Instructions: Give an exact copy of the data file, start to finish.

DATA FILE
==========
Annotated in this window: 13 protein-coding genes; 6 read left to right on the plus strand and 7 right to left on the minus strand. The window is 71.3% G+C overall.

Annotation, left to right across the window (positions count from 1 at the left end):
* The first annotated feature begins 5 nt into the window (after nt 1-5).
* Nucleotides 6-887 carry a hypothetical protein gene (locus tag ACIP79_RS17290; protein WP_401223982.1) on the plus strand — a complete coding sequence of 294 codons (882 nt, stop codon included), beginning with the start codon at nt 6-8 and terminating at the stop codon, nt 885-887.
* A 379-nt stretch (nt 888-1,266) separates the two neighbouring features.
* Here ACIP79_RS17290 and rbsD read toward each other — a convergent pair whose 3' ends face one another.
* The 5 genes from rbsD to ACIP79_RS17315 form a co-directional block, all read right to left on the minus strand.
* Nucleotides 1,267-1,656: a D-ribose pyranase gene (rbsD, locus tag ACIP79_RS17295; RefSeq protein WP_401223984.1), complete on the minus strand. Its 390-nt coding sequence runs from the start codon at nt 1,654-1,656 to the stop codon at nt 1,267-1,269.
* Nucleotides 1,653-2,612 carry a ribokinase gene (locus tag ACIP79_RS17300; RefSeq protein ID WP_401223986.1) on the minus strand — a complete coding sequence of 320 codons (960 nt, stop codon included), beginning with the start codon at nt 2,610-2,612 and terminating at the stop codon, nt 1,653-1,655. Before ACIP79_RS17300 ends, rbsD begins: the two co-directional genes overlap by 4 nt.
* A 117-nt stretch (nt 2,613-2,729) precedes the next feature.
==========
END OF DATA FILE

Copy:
Annotated in this window: 13 protein-coding genes; 6 read left to right on the plus strand and 7 right to left on the minus strand. The window is 71.3% G+C overall.

Annotation, left to right across the window (positions count from 1 at the left end):
* The first annotated feature begins 5 nt into the window (after nt 1-5).
* Nucleotides 6-887 carry a hypothetical protein gene (locus tag ACIP79_RS17290; protein WP_401223982.1) on the plus strand — a complete coding sequence of 294 codons (882 nt, stop codon included), beginning with the start codon at nt 6-8 and terminating at the stop codon, nt 885-887.
* A 379-nt stretch (nt 888-1,266) separates the two neighbouring features.
* Here ACIP79_RS17290 and rbsD read toward each other — a convergent pair whose 3' ends face one another.
* The 5 genes from rbsD to ACIP79_RS17315 form a co-directional block, all read right to left on the minus strand.
* Nucleotides 1,267-1,656: a D-ribose pyranase gene (rbsD, locus tag ACIP79_RS17295; RefSeq protein WP_401223984.1), complete on the minus strand. Its 390-nt coding sequence runs from the start codon at nt 1,654-1,656 to the stop codon at nt 1,267-1,269.
* Nucleotides 1,653-2,612 carry a ribokinase gene (locus tag ACIP79_RS17300; RefSeq protein ID WP_401223986.1) on the minus strand — a complete coding sequence of 320 codons (960 nt, stop codon included), beginning with the start codon at nt 2,610-2,612 and terminating at the stop codon, nt 1,653-1,655. Before ACIP79_RS17300 ends, rbsD begins: the two co-directional genes overlap by 4 nt.
* A 117-nt stretch (nt 2,613-2,729) precedes the next feature.